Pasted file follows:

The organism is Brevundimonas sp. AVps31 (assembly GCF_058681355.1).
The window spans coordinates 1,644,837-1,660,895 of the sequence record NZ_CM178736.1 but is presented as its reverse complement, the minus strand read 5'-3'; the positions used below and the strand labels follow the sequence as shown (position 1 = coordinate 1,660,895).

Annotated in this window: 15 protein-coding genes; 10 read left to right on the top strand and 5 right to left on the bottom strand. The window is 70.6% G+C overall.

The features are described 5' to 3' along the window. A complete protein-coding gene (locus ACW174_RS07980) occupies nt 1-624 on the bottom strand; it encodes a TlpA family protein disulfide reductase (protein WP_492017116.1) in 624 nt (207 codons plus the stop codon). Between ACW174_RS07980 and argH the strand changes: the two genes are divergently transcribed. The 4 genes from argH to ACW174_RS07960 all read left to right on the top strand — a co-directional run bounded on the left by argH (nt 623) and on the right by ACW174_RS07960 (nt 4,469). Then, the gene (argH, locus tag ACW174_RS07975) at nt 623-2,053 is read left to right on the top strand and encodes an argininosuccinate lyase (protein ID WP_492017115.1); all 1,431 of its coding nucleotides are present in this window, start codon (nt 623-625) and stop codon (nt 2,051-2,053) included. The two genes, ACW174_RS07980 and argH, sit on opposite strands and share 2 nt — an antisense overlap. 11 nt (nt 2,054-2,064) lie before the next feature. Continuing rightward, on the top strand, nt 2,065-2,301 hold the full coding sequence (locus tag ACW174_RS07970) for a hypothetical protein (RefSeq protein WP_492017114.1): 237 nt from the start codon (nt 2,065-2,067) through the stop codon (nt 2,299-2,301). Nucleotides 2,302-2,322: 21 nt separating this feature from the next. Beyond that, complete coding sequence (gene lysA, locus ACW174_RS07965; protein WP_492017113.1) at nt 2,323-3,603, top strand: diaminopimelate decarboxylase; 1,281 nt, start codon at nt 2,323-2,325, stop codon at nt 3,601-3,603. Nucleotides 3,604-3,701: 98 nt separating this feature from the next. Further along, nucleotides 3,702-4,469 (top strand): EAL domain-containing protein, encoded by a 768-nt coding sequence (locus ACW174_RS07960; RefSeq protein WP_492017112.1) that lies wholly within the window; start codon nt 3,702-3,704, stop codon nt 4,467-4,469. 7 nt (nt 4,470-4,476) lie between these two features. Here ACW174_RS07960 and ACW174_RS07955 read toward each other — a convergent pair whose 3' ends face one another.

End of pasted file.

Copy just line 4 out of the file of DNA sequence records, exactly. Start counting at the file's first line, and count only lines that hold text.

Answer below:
The features are described 5' to 3' along the window. A complete protein-coding gene (locus ACW174_RS07980) occupies nt 1-624 on the bottom strand; it encodes a TlpA family protein disulfide reductase (protein WP_492017116.1) in 624 nt (207 codons plus the stop codon). Between ACW174_RS07980 and argH the strand changes: the two genes are divergently transcribed. The 4 genes from argH to ACW174_RS07960 all read left to right on the top strand — a co-directional run bounded on the left by argH (nt 623) and on the right by ACW174_RS07960 (nt 4,469). Then, the gene (argH, locus tag ACW174_RS07975) at nt 623-2,053 is read left to right on the top strand and encodes an argininosuccinate lyase (protein ID WP_492017115.1); all 1,431 of its coding nucleotides are present in this window, start codon (nt 623-625) and stop codon (nt 2,051-2,053) included. The two genes, ACW174_RS07980 and argH, sit on opposite strands and share 2 nt — an antisense overlap. 11 nt (nt 2,054-2,064) lie before the next feature. Continuing rightward, on the top strand, nt 2,065-2,301 hold the full coding sequence (locus tag ACW174_RS07970) for a hypothetical protein (RefSeq protein WP_492017114.1): 237 nt from the start codon (nt 2,065-2,067) through the stop codon (nt 2,299-2,301). Nucleotides 2,302-2,322: 21 nt separating this feature from the next. Beyond that, complete coding sequence (gene lysA, locus ACW174_RS07965; protein WP_492017113.1) at nt 2,323-3,603, top strand: diaminopimelate decarboxylase; 1,281 nt, start codon at nt 2,323-2,325, stop codon at nt 3,601-3,603. Nucleotides 3,604-3,701: 98 nt separating this feature from the next. Further along, nucleotides 3,702-4,469 (top strand): EAL domain-containing protein, encoded by a 768-nt coding sequence (locus ACW174_RS07960; RefSeq protein WP_492017112.1) that lies wholly within the window; start codon nt 3,702-3,704, stop codon nt 4,467-4,469. 7 nt (nt 4,470-4,476) lie between these two features. Here ACW174_RS07960 and ACW174_RS07955 read toward each other — a convergent pair whose 3' ends face one another.